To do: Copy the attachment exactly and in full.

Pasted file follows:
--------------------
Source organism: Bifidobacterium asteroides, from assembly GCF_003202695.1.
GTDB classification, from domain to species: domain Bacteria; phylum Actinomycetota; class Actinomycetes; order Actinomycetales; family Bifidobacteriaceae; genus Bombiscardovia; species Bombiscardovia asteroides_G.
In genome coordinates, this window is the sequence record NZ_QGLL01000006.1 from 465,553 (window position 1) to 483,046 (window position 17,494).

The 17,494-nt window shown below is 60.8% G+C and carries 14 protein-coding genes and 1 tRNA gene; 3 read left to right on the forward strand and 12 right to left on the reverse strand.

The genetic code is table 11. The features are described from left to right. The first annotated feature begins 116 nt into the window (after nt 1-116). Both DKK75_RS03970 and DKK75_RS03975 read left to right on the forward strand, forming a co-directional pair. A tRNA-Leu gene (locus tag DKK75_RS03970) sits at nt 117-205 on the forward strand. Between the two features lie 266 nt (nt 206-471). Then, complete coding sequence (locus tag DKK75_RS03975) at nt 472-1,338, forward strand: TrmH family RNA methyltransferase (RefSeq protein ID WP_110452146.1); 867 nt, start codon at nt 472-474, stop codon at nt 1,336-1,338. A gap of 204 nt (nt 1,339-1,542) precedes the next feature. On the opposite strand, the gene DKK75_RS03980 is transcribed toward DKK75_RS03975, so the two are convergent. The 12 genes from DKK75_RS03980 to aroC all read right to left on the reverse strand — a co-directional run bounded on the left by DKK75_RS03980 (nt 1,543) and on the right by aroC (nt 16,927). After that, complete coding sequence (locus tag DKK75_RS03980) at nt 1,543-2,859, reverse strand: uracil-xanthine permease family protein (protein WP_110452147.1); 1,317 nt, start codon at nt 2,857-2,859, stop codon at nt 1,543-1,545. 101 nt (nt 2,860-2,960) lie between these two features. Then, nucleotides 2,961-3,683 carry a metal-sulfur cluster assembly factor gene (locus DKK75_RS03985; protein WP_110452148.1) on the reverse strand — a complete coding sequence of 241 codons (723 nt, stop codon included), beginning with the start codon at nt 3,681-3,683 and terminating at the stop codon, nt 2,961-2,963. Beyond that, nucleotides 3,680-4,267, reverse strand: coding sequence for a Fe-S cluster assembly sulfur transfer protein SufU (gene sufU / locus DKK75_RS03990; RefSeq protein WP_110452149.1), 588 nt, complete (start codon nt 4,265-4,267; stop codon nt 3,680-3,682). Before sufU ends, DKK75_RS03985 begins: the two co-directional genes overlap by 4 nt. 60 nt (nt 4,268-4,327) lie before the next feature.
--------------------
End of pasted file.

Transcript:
Source organism: Bifidobacterium asteroides, from assembly GCF_003202695.1.
GTDB classification, from domain to species: domain Bacteria; phylum Actinomycetota; class Actinomycetes; order Actinomycetales; family Bifidobacteriaceae; genus Bombiscardovia; species Bombiscardovia asteroides_G.
In genome coordinates, this window is the sequence record NZ_QGLL01000006.1 from 465,553 (window position 1) to 483,046 (window position 17,494).

The 17,494-nt window shown below is 60.8% G+C and carries 14 protein-coding genes and 1 tRNA gene; 3 read left to right on the forward strand and 12 right to left on the reverse strand.

The genetic code is table 11. The features are described from left to right. The first annotated feature begins 116 nt into the window (after nt 1-116). Both DKK75_RS03970 and DKK75_RS03975 read left to right on the forward strand, forming a co-directional pair. A tRNA-Leu gene (locus tag DKK75_RS03970) sits at nt 117-205 on the forward strand. Between the two features lie 266 nt (nt 206-471). Then, complete coding sequence (locus tag DKK75_RS03975) at nt 472-1,338, forward strand: TrmH family RNA methyltransferase (RefSeq protein ID WP_110452146.1); 867 nt, start codon at nt 472-474, stop codon at nt 1,336-1,338. A gap of 204 nt (nt 1,339-1,542) precedes the next feature. On the opposite strand, the gene DKK75_RS03980 is transcribed toward DKK75_RS03975, so the two are convergent. The 12 genes from DKK75_RS03980 to aroC all read right to left on the reverse strand — a co-directional run bounded on the left by DKK75_RS03980 (nt 1,543) and on the right by aroC (nt 16,927). After that, complete coding sequence (locus tag DKK75_RS03980) at nt 1,543-2,859, reverse strand: uracil-xanthine permease family protein (protein WP_110452147.1); 1,317 nt, start codon at nt 2,857-2,859, stop codon at nt 1,543-1,545. 101 nt (nt 2,860-2,960) lie between these two features. Then, nucleotides 2,961-3,683 carry a metal-sulfur cluster assembly factor gene (locus DKK75_RS03985; protein WP_110452148.1) on the reverse strand — a complete coding sequence of 241 codons (723 nt, stop codon included), beginning with the start codon at nt 3,681-3,683 and terminating at the stop codon, nt 2,961-2,963. Beyond that, nucleotides 3,680-4,267, reverse strand: coding sequence for a Fe-S cluster assembly sulfur transfer protein SufU (gene sufU / locus DKK75_RS03990; RefSeq protein WP_110452149.1), 588 nt, complete (start codon nt 4,265-4,267; stop codon nt 3,680-3,682). Before sufU ends, DKK75_RS03985 begins: the two co-directional genes overlap by 4 nt. 60 nt (nt 4,268-4,327) lie before the next feature.